Integrating High-Density Capacitors to Create Efficient Power Converter
The Center for Power Electronics Systems (CPES) at Virginia Tech is developing an extremely efficient power converter that could be used in power adapters for small, light-weight laptops and other types of mobile electronic devices. Power adapters convert electrical energy into usable power for an electronic device, and they currently waste a lot of energy when they are plugged into an outlet to power up. CPES is integrating high-density capacitors, new magnetic materials, high-frequency integrated circuits, and a constant-flux transformer to create its efficient power converter. The high-density capacitors enable the power adapter to store more energy. The new magnetic materials also increase energy storage, and they can be precisely dispensed using a low-cost ink-jet printer which keeps costs down. The high-frequency integrated circuits can handle more power, and they can handle it more efficiently. And, the constant-flux transformer processes a consistent flow of electrical current, which makes the converter more efficient.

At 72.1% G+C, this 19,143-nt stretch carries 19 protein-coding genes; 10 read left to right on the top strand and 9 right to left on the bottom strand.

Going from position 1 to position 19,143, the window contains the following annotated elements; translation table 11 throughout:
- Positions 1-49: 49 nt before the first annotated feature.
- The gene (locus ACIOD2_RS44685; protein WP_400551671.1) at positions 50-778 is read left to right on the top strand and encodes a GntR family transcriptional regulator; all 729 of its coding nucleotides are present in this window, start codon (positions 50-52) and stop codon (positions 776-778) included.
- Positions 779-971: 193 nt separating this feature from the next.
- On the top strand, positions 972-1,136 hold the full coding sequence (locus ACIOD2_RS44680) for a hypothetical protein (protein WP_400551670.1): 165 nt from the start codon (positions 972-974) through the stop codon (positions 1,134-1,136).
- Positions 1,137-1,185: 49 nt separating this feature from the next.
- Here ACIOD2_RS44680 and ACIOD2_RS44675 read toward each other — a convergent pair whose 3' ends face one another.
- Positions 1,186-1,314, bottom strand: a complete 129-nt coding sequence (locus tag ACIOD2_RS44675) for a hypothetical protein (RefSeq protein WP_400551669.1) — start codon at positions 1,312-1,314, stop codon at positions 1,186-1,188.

If successful, CPES would reduce the amount of energy consumed by notebooks and netbooks by 15%.
Reduced energy consumption would help decrease demand for foreign sources of fuel.
Efficient electronic components and devices conserve energy and reduce harmful emissions.
Stand-by energy drain from power adapters accounts for about 10% of an average home’s annual power usage—this amounts to about $4 billion in wasted spending across the U.S. every year.